The Egyptian leader is in Washington

Nearly three years after coming to power as Egypt's president, Abdel-Fattah el-Sissi will meet with Trump at the White House on Monday. El-Sissi has described his country as a bulwark against the rise of Islamic terrorism, employing harsh tactics to crush dissent in Egypt in the name of rooting out terrorists. That crackdown has imprisoned tens of thousands, severely limiting free speech and journalism. The Obama administration did not grant el-Sissi the legitimacy he desired. Trump now plans to "reboot" that relationship.

In 2013, one year after Mohamed Morsi was elected Egypt's president in the country's first free election, el-Sissi deposed Morsi. El-Sissi won the presidency in 2014 with 97% of the vote in a contest where political rivals could not vote. Egyptians now face the same civil and political rights restrictions that they did before the uprisings against longtime President Hosni Mubarak in 2011. 

The BBC reports el-Sissi is likely to ask for an increase in the $1.3 billion in funds it already receives as it works to fight ISIS in Egypt, where hundreds of security personnel have been killed by terrorists.

Back to health care?

A week ago, Trump and House Speaker Paul Ryan had said Republicans were shifting focus from health care to tax reform. Not anymore. The president reiterated in a weekend tweet what had been buzzing around Washington for days: Health care is back on the table. In an interview with the Financial Times, Trump claimed some members of the Freedom Caucus are ready to support a new bill under negotiation. "I don't lose," the president said.

Congress has a week left to work before a two-week break. The original plan was to pass the American Health Care Act through the House and Senate by Friday. That's impossible now, but we will see what consensus emerges. 

Financial disclosures

On Friday, the Trump White House released dozens of financial disclosure forms for administration officials. ProPublica, the New York Times and the Associated Press created a public Google Drive folder with all the financial disclosure forms. They detail Ivanka Trump and Jared Kushner's real estate and investment empire is worth as much as $740 million, the Times reported. They also show how chief White House strategist Steve Bannon made at least $1.3 million last year with assets in the tens of millions.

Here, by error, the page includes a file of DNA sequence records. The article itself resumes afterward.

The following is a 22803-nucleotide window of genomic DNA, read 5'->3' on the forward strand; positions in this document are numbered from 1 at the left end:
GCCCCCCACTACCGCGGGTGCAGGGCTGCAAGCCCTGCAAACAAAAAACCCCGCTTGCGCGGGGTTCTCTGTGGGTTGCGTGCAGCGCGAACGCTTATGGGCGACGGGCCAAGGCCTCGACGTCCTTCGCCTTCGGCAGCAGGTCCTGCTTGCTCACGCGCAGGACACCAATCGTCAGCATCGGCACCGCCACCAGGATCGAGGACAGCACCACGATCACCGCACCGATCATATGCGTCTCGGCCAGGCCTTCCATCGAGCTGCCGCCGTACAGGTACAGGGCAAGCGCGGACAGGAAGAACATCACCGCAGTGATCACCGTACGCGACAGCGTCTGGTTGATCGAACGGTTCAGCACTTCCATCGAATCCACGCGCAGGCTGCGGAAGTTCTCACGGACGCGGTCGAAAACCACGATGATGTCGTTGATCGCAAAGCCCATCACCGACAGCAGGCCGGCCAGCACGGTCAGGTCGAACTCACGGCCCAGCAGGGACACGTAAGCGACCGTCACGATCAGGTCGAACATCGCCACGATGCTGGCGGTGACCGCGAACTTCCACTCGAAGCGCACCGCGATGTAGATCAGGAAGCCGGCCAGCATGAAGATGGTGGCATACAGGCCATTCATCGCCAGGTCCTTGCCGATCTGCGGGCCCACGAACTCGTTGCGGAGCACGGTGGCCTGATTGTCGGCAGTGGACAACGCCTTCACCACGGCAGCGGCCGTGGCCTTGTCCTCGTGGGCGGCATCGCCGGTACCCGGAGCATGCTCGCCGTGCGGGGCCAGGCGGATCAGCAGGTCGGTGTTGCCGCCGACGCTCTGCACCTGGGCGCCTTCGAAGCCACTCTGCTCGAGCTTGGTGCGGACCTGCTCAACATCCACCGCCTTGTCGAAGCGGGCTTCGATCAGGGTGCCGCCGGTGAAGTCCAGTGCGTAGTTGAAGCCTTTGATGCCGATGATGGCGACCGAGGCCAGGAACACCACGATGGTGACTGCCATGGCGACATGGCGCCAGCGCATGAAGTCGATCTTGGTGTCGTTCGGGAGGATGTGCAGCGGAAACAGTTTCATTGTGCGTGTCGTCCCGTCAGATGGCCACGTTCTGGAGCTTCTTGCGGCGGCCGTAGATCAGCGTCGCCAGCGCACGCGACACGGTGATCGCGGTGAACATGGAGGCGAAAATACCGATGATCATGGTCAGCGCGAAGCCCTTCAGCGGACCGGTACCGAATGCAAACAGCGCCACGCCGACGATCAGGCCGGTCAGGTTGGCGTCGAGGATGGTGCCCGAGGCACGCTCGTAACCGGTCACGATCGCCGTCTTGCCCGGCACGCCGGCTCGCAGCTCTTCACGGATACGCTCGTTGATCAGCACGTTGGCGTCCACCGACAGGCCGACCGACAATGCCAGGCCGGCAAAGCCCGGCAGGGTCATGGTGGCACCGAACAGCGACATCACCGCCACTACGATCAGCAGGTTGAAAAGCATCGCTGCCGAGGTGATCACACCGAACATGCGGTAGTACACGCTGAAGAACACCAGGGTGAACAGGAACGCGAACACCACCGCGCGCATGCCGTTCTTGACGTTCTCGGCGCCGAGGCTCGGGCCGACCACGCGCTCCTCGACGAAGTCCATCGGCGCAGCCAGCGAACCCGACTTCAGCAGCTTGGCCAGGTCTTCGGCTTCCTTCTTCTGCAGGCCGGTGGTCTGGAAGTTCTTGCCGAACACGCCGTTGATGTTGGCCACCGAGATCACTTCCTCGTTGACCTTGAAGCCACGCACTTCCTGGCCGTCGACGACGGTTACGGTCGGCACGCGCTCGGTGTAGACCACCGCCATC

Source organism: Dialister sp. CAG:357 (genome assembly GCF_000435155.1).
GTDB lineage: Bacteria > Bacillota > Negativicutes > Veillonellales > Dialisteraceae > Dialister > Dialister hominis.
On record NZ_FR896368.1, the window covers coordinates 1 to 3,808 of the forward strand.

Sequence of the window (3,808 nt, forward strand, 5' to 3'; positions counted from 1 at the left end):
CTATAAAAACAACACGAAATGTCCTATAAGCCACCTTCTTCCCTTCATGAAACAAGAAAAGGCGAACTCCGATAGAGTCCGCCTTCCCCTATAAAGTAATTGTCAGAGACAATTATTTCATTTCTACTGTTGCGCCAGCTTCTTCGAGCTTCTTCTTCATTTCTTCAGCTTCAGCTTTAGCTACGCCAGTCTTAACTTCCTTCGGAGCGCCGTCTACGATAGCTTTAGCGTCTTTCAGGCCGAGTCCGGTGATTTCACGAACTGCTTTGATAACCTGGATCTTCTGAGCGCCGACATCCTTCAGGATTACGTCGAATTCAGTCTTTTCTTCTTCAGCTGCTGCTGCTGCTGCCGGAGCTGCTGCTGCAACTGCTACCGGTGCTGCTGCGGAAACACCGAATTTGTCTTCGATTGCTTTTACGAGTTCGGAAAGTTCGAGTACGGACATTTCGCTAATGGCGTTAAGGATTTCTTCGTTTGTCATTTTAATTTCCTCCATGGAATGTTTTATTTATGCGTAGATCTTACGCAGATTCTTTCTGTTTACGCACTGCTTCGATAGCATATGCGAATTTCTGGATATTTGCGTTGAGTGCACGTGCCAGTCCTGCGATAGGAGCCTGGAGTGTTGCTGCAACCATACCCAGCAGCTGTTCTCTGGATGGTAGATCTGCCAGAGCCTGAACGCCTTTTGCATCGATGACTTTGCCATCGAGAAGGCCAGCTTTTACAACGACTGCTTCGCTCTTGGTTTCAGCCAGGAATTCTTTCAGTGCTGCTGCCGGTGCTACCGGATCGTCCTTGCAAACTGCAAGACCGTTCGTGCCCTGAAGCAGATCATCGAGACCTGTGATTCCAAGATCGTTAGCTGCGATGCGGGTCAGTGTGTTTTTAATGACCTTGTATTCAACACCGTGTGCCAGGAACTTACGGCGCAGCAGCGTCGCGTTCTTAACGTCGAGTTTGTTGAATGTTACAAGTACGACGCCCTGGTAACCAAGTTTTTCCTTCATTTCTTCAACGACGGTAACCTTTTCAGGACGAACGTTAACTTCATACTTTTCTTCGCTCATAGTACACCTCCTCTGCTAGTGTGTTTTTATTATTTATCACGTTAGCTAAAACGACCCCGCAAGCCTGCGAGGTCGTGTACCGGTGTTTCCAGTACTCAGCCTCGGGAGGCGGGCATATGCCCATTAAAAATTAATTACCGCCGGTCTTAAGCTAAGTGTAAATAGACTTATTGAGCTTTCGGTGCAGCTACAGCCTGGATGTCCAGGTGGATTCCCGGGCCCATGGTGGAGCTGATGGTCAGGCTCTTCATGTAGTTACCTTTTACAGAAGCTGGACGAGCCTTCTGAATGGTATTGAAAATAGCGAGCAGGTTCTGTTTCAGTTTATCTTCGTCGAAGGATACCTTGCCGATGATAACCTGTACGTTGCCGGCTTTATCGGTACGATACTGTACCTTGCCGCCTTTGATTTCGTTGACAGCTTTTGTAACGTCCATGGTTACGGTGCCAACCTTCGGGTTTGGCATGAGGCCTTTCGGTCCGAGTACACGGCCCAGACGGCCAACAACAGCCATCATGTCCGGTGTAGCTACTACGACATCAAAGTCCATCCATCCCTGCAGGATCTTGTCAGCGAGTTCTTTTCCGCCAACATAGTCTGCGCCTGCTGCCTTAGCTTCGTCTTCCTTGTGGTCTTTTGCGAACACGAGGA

News and insight you cannot miss:

•  The stories about Trump's proposed budget impacting his base are pouring in. The New York Times wrote about an Ohio county that would see cuts in rental assistance and housing aid. The Washington Post visited a senior center in Oklahoma that could close if Trump's budget were implemented. 

•  Sen. John McCain said House Intelligence Committee Chairman Devin Nunes (R-Calif.) "killed" the House's bipartisan investigation into Trump and Russia. (Politico)

•  The Kremlin would love for Trump to meet with Russian President Vladimir Putin. (Fox News)

•  Trump's social media guru called for a member of the House Freedom Caucus to face a primary challenge on Twitter. So Rep. Justin Amash (R-Mich.) clapped back — and turned it into a fundraising opportunity.

•  After Republicans voted to allow internet companies to sell your online activity, porn sites are upgrading their security. (Mic)

•  Speaking of Kushner: Trump's peace envoy to the Middle East is on a surprise visit in Iraq. (NBC News)